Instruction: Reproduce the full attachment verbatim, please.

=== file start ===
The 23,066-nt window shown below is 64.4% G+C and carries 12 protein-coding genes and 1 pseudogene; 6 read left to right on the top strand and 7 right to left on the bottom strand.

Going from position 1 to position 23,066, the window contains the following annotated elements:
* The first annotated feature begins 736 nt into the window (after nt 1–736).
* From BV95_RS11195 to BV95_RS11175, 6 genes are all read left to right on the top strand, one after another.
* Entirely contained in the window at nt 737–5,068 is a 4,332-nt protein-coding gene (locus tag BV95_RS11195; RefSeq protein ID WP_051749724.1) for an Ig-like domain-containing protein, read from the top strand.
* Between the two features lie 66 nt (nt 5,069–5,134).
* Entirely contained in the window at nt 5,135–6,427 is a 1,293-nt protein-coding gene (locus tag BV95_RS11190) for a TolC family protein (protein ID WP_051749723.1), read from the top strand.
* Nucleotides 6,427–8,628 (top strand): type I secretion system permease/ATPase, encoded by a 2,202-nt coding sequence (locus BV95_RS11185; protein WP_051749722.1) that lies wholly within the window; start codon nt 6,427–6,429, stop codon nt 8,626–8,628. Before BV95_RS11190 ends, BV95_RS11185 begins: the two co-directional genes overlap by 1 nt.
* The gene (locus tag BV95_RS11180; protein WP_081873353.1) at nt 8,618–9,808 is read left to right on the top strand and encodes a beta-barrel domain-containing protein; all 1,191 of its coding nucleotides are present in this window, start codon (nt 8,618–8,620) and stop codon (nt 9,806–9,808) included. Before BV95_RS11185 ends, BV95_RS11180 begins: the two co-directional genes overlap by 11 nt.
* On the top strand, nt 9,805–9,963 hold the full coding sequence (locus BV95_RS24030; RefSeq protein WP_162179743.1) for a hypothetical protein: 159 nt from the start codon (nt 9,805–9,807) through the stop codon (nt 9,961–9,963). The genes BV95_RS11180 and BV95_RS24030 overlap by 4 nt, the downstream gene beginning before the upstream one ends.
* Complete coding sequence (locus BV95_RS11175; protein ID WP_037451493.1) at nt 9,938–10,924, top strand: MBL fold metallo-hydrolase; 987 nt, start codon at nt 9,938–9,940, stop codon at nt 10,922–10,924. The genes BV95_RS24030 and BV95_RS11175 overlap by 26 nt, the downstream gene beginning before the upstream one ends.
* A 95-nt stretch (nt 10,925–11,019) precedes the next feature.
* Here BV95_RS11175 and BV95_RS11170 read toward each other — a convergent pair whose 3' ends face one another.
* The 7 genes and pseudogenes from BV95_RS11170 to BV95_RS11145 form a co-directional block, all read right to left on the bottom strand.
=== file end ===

The 23,066-nt window shown below is 64.4% G+C and carries 12 protein-coding genes and 1 pseudogene; 6 read left to right on the top strand and 7 right to left on the bottom strand.

Going from position 1 to position 23,066, the window contains the following annotated elements:
* The first annotated feature begins 736 nt into the window (after nt 1–736).
* From BV95_RS11195 to BV95_RS11175, 6 genes are all read left to right on the top strand, one after another.
* Entirely contained in the window at nt 737–5,068 is a 4,332-nt protein-coding gene (locus tag BV95_RS11195; RefSeq protein ID WP_051749724.1) for an Ig-like domain-containing protein, read from the top strand.
* Between the two features lie 66 nt (nt 5,069–5,134).
* Entirely contained in the window at nt 5,135–6,427 is a 1,293-nt protein-coding gene (locus tag BV95_RS11190) for a TolC family protein (protein ID WP_051749723.1), read from the top strand.
* Nucleotides 6,427–8,628 (top strand): type I secretion system permease/ATPase, encoded by a 2,202-nt coding sequence (locus BV95_RS11185; protein WP_051749722.1) that lies wholly within the window; start codon nt 6,427–6,429, stop codon nt 8,626–8,628. Before BV95_RS11190 ends, BV95_RS11185 begins: the two co-directional genes overlap by 1 nt.
* The gene (locus tag BV95_RS11180; protein WP_081873353.1) at nt 8,618–9,808 is read left to right on the top strand and encodes a beta-barrel domain-containing protein; all 1,191 of its coding nucleotides are present in this window, start codon (nt 8,618–8,620) and stop codon (nt 9,806–9,808) included. Before BV95_RS11185 ends, BV95_RS11180 begins: the two co-directional genes overlap by 11 nt.
* On the top strand, nt 9,805–9,963 hold the full coding sequence (locus BV95_RS24030; RefSeq protein WP_162179743.1) for a hypothetical protein: 159 nt from the start codon (nt 9,805–9,807) through the stop codon (nt 9,961–9,963). The genes BV95_RS11180 and BV95_RS24030 overlap by 4 nt, the downstream gene beginning before the upstream one ends.
* Complete coding sequence (locus BV95_RS11175; protein ID WP_037451493.1) at nt 9,938–10,924, top strand: MBL fold metallo-hydrolase; 987 nt, start codon at nt 9,938–9,940, stop codon at nt 10,922–10,924. The genes BV95_RS24030 and BV95_RS11175 overlap by 26 nt, the downstream gene beginning before the upstream one ends.
* A 95-nt stretch (nt 10,925–11,019) precedes the next feature.
* Here BV95_RS11175 and BV95_RS11170 read toward each other — a convergent pair whose 3' ends face one another.
* The 7 genes and pseudogenes from BV95_RS11170 to BV95_RS11145 form a co-directional block, all read right to left on the bottom strand.